The US-based political group Rwandan National Congress (RNC) has denied it is trying to destabilise the government of Rwanda's President Paul Kagame ahead of next year's presidential election. The claims surfaced earlier this month after France decided to re-open an inquiry on the assassination of Rwandan Hutu president, Juvénal Habyarimana, whose death sparked the 1994 Rwandan genocide.
French investigators said they want to hear evidence from Rwandan political dissident and former general Kayumba Nyamwasa, who alleged Kagame was involvement in the assassination.
Habyarimana died in a plane crash on 6 April 1994, an incident the Rwandan Tutsi were blamed for.
The crash triggered mass-massacres of Tutsi and moderate Hutu by Hutu extremists in the country. At least 800,000 people were killed in three months.
Following France's decision to re-open the investigation, an analyst on the Great Lakes region, Phil Clark, reader in international politics at Soas University, London, told IBTimes UK the alleged evidence Nyamwasa holds against Kagame could be a way for the RNC, of which Nyamwasa is a co-founder, "to destabilise Kagame's government ahead of next year's Rwandan presidential elections".
However, Jean Paul Turayishimye, RNC co-founder and spokesperson for the group, denied the claims. "This case has nothing to do with the RNC. It is related to an individual who knows something about a plane crash," he told IBTimes UK.
"This case did not start today. A lot of people have been saying that they have evidence of President's Kagame involvement in the shooting down of the plane. In 2012, Nyamwasa said during his trial on attempted murder in South Africa that he was in a position to know of Kagame's involvement in the plane crash," he continued.
"Nyamwasa is repeating the same thing, but this time, the case is going to be investigated by French authorities, that's why you are seeing it in the media. Nyamwasa is someone credible, someone who knows what is talking about. The credibility of witnesses has changed."
Paul Kagame's position and France's role
Kagame and the Rwandan government have not replied to a request for comments. Kagame was the head of the rebel movement Rwandan Patriotic Front (RPF) – now Rwanda's army – which defeated the genocidal forces in 1994.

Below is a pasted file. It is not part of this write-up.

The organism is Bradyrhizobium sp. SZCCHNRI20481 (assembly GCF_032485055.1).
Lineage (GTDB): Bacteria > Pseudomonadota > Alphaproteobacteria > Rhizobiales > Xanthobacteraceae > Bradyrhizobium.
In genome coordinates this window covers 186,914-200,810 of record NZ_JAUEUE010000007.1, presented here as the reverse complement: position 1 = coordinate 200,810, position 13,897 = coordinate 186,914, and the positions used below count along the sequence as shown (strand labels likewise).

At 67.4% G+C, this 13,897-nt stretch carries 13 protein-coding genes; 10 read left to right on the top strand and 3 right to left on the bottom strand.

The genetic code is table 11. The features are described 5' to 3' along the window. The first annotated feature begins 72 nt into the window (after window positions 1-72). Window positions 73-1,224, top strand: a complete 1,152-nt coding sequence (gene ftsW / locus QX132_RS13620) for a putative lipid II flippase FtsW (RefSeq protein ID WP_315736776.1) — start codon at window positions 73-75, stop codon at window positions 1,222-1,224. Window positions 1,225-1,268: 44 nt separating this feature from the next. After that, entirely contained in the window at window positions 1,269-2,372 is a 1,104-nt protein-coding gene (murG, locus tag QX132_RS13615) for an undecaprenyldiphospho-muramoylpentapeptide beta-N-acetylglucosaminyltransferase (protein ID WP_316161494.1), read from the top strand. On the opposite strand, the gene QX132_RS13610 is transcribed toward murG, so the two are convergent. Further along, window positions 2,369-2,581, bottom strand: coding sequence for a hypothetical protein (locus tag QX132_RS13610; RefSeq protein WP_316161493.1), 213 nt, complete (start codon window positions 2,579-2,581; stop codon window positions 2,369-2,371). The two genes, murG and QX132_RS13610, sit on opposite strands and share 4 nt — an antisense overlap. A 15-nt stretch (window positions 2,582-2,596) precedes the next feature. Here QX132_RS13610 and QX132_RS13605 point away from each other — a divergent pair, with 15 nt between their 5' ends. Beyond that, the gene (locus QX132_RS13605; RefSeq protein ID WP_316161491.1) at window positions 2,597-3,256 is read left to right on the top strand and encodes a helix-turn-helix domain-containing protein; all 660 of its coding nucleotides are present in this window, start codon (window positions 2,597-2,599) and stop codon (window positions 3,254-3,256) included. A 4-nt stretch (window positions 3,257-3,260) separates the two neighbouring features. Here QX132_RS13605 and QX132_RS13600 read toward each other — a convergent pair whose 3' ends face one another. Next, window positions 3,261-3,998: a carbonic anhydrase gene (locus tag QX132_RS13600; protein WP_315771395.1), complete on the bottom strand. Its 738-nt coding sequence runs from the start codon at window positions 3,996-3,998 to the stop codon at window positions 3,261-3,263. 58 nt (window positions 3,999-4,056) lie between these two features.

The leader, who denies any involvement Habyarimana's murder, criticised France's decision to re-open the investigation. Kagame has always maintained Habyarimana was killed by Hutu forces, who used his death as an excuse to start massacring Tutsi.
Kagame became president of Rwanda in 2000 and relations between the African nation and France have been deteriorating since.
In 2006, Rwanda cut ties with France after a judge had called for Kagame to stand trial before a UN court over the 1994 plane crash.
In 2008, Rwanda released a report accusing French forces of taking part in the killings of Tutsi, and Hutu who hid Tutsi. French troops were also accused of raping Rwandan women.
The French embassy has not responded to a request for comments on allegations on the French troops' role in 1994. However, France has always denied the accusations and maintained its troops were deployed to protect civilians in 1994.
In December 2015, French army officials denied allegations that troops active in Rwanda in 1994 had failed to prevent the killings of some Tutsi in the Bisesero hills, in spite of being allegedly informed that the civilians were at risk of being killed.
Earlier this year, General Jean-Claude Lafourcade, head of France's UN mandate in western Rwanda in 1994, denied French troops had given munitions to Hutu rebels.
"No munitions, not even a bullet, was given [to the Hutus ] by Operation Turquoise," he said during hearings on the Biserero killings. "Where the French soldiers were, there were no massacres nor abuses. It took some time for the reality of the genocide to sink in, seeing... the presence of mass graves, burned villages."